I have grown worn out with typing thoughts not my own, what with the tape recordings to catch up on. There were two meetings at work during the two weeks I was out of the office. I prepared for my absence by buying (from my own pocket, mind you, a recent local political debacle involving tape recordings making it inadvisable to submit a purchase order for such a thing) a Dictaphone. The nights that I was at home while the meetings were being held, I sighed with contentment: "There's a board meeting going on right now. And I am not there taking notes." Yes, but then I had to live through those meetings in real time to get the meeting minutes finished.
The notes and inspirations mentioned in that most recent post were random impressions that floated into my mind as I sat on the porch admiring a sunny afternoon. They appeared as twinkling sparks worthy of enlargement. Upon these several days' reflection I see that they, perhaps, are neither twinkling and sparky nor worthy of enlargement. But now I need to get something out there, so I can get beyond this and back into the routine of noticing what's going on in my own head.
MiMau and the Lazarus chipmunk
One late outdoors afternoon, MiMau came toward me from the tall grass. Her mouth looked funny. I squinted. She was carrying a chipmunk the size of her head. Having regained her good health she is now working at obtaining another parasite with which to endanger it. But that's what cats do: so be it. She sat in the driveway facing me, put the chipmunk down. I warmly thanked her for her good hunting skills. I thought the 'munk was dead until she patted at it with one paw, then the other. One hind leg made a feeble up-and-down motion. Ah: not dead yet then. Husband emerged from the barn and MiMau proudly stalked toward him, accepted her praise and lay down fifteen feet from her prize to bask in sunshine and her family's admiration. I went back to my book. A few minutes later, a sudden turn of MiMau's head caught the corner of my eye. Astonishment in every hair of her face, she saw the dead chipmunk roll over, get up, and run for the stone wall. She pursued, but the 'munk reached the rocks first. MiMau sat for half an hour on top of the stone wall, hyperattentively listening, but the 'munk had gone deep. I feel as if everybody won that one.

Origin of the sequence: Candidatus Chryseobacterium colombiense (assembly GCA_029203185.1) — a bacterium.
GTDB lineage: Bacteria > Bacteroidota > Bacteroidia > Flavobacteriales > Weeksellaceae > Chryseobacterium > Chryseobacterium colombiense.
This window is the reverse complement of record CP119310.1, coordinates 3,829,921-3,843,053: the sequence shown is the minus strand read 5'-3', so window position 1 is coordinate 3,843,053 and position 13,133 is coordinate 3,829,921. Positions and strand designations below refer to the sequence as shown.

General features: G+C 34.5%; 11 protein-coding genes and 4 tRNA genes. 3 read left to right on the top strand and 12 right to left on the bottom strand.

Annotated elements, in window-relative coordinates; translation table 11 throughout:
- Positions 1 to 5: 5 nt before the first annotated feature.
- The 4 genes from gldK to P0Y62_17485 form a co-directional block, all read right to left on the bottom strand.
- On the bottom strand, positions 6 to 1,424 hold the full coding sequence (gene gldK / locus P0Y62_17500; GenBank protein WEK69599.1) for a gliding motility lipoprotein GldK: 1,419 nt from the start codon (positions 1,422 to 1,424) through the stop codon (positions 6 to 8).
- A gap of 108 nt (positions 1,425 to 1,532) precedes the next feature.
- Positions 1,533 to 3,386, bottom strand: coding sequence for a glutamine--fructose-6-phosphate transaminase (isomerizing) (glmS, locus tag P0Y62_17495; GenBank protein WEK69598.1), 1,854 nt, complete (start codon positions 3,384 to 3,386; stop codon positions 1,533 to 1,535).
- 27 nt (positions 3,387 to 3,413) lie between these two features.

I recently read Jean Harris' Five Quarters of the Orange.
It's set on the Loire in the late 1930s and there are frequent mentions of eels. It reminded me of my father-in-law's story about watching a farm wife he had known beheading eels: "Hold still! I'm only gonna kill ya!" He would laugh as he told the story, laugh so hard he could barely speak.
I have heard that beheaded eels writhe and flop and bang inside freezers for hours and hours when any other creature would have accepted its demise.
All of it horrifies me.
The story reminded me of many things, not many of them pleasant. I thought it was a darkish, but intensely absorbing, book.
I am, at last, past the stage of having to wear the chest girdle, for which I thank the stars above, my Higher Power, all things great and small, Jesus, Mary, Joseph and all saints 'round. A fact of which many of you will be blissfully unaware: Wearing a girdle on one's chest is even less comfortable than wearing a girdle on one's abdomen.
Nothing, however is bad or good, but thinking makes it so. The fine thing about the chest girdle was that, using my mirror that showed me only my upper body, I appeared thin as an eight-year-old.
I always thought that a woman never looked fat unless her stomach stuck out past her chest. I'm in trouble there now. But if I never again look in a full-length mirror, I'll be a happy woman.
Language: Some people can't say "sausage."
This is one of those memories from my waitress days.
Canadians always asked for pizza "all dress," ate heartily (and tipped penuriously). I always loved it when Canadians asked for olives noir, because I was the only waitress who knew what that was. Some Canadians asked for sah'-oo-saj'.
"Sausage" was problematic for several ethnic groups; more often than not some people-from-down-in-the-heart-of-the-city asked for shaw'sheej. So much work of jaws and lips for two seemingly simple syllables.
I understand that Asian-speaking people have no "l" (or is it "r" sound?) and therefore cannot hear the difference. That's why there are jokes about the interchanging of those sounds when they learn English, for which they have my utmost admiration, as a second language.
It has to do with synapses.
I have mentioned previously that I like sparkly things, things that dazzle me with color. If I can get both characteristics in one item, I am (see above) A Happy Woman. Imagine my delight, then, at having won this shiny colorful item on eBay:
Look. I know it's crap, but it didn't cost four dollars. And it's pretty. Goes with everything. Reminds me of sunrises and sunsets and the iridescent insides of shells, and just thinking about it lifts my spirits. I figure this giving in to low-class highly-colored jewelry is one of the rights I have gained by having reached . . . let's call it Late Middle Age. It's my right and I'm going to enjoy it. And enjoy it I do.
Here's a question, a poll, if you like:
Dare I wear that bracelet with this blouse?
I vote yes!